“Over the last twenty years a model of inclusive commemoration has been developed and implemented by successive governments. Central to this has been the role of public consultation and expert advice. The government has caused an unnecessary controversy around this RIC/DMP event by abandoning this approach.
“Recommendations on the commemoration of the War of Independence and Civil War were submitted to government by an all-party and expert group two years following a widespread public consultation. These recommendations were accepted by government. While these recommendations included the sensible view that the role of the RIC should be remembered in some way, there was no discussion involving the most appropriate method of doing so.
“An all-inclusive event, remembering all who died during the War of Independence is already scheduled and it was understood by all involved that this would be an appropriate moment to demonstrate that we also remember those who did not support the struggle for national independence which was secured by the men and women who are the focus of many other events.
“It is important to explore every element of this period and use this time as an opportunity to properly discuss every aspect of a complex history. It is also undeniably true that many decent people joined the police force of the day for legitimate reasons but found themselves on the wrong side of history. Indeed, elements of the RIC worked closely with those fighting for Irish freedom at great personal risk. I am acutely conscious also of how this controversy, and some of the language being used in the debate surrounding it, will be received by different traditions in Northern Ireland.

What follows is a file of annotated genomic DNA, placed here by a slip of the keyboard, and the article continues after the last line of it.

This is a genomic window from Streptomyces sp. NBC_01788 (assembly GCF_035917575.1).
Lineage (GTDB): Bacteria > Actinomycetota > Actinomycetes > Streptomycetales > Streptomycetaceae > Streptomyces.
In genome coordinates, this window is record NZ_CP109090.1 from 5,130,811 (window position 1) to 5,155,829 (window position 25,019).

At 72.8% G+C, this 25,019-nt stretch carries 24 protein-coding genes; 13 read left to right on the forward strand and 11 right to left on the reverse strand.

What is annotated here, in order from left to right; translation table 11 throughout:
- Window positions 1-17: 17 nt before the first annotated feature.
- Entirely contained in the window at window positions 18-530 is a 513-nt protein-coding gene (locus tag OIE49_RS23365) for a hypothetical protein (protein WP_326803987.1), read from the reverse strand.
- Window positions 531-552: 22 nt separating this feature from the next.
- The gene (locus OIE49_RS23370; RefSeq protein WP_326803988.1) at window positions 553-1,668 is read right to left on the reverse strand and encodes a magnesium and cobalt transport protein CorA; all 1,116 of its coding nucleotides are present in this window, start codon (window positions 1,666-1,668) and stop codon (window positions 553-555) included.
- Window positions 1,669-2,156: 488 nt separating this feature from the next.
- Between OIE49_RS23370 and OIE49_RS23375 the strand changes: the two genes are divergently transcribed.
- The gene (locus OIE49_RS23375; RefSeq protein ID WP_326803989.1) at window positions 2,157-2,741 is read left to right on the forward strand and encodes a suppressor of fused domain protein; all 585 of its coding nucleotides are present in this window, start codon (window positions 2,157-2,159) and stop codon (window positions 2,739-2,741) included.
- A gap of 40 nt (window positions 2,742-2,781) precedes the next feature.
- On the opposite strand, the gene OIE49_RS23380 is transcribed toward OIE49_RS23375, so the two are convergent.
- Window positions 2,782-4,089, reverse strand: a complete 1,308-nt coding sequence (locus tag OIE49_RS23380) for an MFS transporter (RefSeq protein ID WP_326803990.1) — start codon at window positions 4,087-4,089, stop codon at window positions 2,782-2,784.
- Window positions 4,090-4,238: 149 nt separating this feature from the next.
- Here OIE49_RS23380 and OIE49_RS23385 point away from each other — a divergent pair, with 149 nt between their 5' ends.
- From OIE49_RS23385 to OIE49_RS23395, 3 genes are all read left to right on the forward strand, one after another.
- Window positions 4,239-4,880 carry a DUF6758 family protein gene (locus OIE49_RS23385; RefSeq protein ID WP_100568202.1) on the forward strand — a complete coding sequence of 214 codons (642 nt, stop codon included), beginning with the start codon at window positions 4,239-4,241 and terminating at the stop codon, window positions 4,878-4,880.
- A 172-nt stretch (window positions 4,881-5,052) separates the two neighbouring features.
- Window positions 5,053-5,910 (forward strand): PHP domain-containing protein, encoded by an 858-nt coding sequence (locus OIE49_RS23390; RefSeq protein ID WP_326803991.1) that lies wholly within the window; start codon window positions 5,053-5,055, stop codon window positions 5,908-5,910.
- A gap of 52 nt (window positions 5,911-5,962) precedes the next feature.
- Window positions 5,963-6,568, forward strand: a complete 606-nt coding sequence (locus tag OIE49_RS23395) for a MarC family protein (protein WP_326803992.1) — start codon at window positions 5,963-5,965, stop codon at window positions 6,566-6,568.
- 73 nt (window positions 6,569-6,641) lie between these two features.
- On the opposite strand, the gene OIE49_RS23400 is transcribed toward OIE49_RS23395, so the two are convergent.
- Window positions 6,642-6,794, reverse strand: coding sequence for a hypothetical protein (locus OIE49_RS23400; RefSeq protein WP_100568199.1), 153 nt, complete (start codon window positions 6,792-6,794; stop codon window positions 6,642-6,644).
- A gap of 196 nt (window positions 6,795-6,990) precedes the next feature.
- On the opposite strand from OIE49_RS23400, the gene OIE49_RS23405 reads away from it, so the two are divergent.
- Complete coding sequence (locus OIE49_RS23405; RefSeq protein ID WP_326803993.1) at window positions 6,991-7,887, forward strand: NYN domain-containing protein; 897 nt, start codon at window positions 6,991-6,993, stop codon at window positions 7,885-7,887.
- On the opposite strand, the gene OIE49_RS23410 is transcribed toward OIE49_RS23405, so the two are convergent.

“We need to have a calm and mature discussion. In my view, the event organised by the Justice Minister is not the appropriate vehicle to explore such complex themes. It was an error of judgement compounded by the Taoiseach and the Tánaiste and their reaction to those who have decided not to participate. They should withdraw their accusation that, to quote Minister Flanagan, those who choose not to attend this event are abandoning “mutual understanding and reconciliation”.
“The years ahead will have many anniversaries that will pose difficulties and confront us with challenging questions about the country’s journey to independence. It is critically important that we come through this process in a spirit of honesty and reconciliation. We need to rediscover the generosity that informed the 1916 commemorations and return to the open engagement and consultation of that process.
“This event will go ahead, and those who wish to participate in it should be fully respected in doing so. However, I also believe that the special cross-party committee on commemorations should be reconvened to consult on future commemorations and that it be asked to look again at the question of how we appropriately appraise and remember the activities of the RIC and the DMP over the course of the coming years.”